Once the club had inspired him, his young charges, a handful of their mothers and a few employees from Kyiv to Croatia, where they had been offered a new base by the Croatian team Hajduk Split, Cardoso, 40, decided to create an approach of normality with what anytime, and anyone, was available.

While in Ukraine, each generation of young players had two dedicated coaches, doctors, access to dedicated training instructors and analysts. In Split, the layout is much more rudimentary.

Now a female training coach takes care of all the boys. One of the team’s administrators, a former player now in his 60s, helps to run the daily training sessions. Mothers help set up cones, monitor meal times or accompany the children on excursions, which usually involves a short walk along a dusty road to the local beach. About halfway down the path, a piece of graffiti written in black letters marks the boys’ presence in Croatia: “Slava Ukraini”, it says. Glory to Ukraine.

Together with Cardoso, perhaps the figure who is most important in ensuring that things work smoothly, Ekateryna Afanasenko. A 30-year-old native of Donetsk and now in his 15th year with the club, Afanasenko worked in Shakhtar’s personnel department in 2014 when the team first fled after Russian-backed separatists attacked Donetsk, the club’s hometown in eastern Ukraine.

At the time, Afanasenko was part of the team’s emergency efforts, accused of bringing 100 members of the club’s youth academy to safety. As the team eventually settled in Kyiv, Afanasenko’s role developed to include the education and administration of a new facility where many of the displaced children lived.

Now in Split, after another escape from another Russian attack, responsibility for both Afanasenko and Cardoso has grown to such an extent that Afanasenko has a simple explanation for what they do: “We are like mother and father.”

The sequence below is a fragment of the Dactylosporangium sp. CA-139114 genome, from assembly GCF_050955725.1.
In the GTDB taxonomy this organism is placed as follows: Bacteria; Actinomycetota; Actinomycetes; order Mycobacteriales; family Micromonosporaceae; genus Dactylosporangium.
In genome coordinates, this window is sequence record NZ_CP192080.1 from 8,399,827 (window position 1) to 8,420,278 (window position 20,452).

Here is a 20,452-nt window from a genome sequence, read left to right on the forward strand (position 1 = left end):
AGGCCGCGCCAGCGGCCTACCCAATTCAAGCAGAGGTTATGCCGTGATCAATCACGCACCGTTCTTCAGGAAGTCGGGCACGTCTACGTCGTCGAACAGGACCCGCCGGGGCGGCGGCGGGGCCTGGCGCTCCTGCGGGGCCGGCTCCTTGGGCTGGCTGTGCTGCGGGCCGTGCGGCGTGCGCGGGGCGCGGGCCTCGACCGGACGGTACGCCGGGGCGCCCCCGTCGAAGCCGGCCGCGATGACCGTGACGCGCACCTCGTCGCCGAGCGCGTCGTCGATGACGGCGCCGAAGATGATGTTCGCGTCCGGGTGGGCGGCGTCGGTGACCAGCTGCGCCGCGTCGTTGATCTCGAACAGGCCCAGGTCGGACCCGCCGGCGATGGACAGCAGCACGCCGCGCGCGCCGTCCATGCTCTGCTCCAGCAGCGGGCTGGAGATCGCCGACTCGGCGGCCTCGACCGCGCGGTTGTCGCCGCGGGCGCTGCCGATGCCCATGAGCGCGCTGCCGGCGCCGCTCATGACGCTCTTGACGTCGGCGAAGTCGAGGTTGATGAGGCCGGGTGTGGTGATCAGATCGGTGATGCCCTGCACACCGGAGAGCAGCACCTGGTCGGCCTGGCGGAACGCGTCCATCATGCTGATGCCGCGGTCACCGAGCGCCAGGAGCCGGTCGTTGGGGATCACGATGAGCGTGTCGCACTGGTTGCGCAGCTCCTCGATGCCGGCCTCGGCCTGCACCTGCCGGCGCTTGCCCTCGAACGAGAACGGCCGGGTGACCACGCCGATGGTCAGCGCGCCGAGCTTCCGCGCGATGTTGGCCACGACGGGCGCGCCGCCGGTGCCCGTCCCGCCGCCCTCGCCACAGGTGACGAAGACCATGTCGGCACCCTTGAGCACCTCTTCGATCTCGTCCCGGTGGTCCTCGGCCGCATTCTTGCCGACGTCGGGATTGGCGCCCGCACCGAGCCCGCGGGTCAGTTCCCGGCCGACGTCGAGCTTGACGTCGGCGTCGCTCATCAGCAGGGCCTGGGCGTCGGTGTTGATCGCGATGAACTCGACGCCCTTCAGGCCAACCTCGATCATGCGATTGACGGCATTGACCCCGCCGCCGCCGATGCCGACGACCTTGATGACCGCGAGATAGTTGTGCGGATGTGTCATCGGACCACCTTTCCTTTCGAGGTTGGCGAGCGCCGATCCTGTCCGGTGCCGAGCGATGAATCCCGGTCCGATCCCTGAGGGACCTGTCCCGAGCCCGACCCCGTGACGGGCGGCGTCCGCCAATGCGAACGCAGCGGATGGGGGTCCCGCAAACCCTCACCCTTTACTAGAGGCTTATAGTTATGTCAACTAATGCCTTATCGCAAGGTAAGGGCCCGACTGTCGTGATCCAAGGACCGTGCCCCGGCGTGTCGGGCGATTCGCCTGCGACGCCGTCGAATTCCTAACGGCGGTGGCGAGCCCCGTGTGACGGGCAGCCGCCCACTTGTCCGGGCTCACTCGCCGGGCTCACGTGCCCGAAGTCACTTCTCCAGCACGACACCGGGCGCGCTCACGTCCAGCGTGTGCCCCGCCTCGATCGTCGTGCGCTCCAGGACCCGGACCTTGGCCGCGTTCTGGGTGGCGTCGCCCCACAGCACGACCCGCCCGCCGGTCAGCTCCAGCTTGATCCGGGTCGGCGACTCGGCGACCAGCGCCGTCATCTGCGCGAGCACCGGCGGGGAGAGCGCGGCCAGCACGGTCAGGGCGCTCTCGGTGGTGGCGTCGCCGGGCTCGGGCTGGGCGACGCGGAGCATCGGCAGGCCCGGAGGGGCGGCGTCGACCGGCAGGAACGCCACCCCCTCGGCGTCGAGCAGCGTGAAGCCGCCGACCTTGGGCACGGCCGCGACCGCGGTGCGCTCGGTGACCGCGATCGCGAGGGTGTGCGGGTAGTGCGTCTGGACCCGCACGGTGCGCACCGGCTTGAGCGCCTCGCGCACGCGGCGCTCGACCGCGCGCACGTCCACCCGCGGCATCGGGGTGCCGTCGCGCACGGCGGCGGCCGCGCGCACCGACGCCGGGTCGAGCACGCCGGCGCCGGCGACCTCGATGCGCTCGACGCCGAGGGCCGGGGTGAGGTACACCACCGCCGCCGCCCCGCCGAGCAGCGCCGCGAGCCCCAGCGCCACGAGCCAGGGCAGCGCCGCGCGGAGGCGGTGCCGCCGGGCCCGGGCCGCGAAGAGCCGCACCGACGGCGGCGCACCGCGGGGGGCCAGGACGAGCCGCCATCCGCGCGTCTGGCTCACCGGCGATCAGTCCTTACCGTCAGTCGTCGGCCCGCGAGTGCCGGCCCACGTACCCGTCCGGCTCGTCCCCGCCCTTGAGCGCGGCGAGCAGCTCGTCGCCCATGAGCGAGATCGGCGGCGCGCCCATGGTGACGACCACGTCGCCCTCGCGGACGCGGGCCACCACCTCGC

Shakhtar has sent an open invitation to relatives of other boys to travel to the camp.

Elena Kostrytsa recently came for a three-week stay to ensure that her son Alexander did not spend his 16th birthday alone. “I have not met my son in three months, so you can imagine how this feels,” said Kostrytsa while Alexander, dressed in training clothes, watched. His younger sister Diana had also made the 1,200-mile journey. But even this reunion was bittersweet: the laws of Ukraine meant that Alexander’s father could not be present.

The makeshift football camp is now as much a distraction as an elite-level education for a career in professional sports. Cardoso does his best to divide the players into four groups, separating them roughly by age and training half at a time.

He holds two sessions at the same time and uses the time on the pitch with half of the players to send the team bus – adorned with Shakhtar’s brand – back to the hotel to pick up the rest of the trainees. In the field, Cardoso barks orders with a voice that is made raspy through the daily sessions, and without its translator.

Yet an air of uncertainty permeates everything for Shakhtar’s staff and young players, heading into a fourth month in their Croatian exile.

“I’m not a guy who lies and shows too much optimism and says things like ‘Do not worry, we’ll be back soon,'” Cardoso said. “I try to be realistic.”

For the foreseeable future, everything he, Afanasenko and the others at Hotel Zagreb can create a safe environment for the players, preserve the contacts they share and reunite them with their families as soon as they can. There will be more waiting, more anxiety, more tears.

“Every day in the morning and at night, I start my day by calling my family and end my day by calling my family,” Afanasenko said. “I think all these boys do the same. But what can we change?”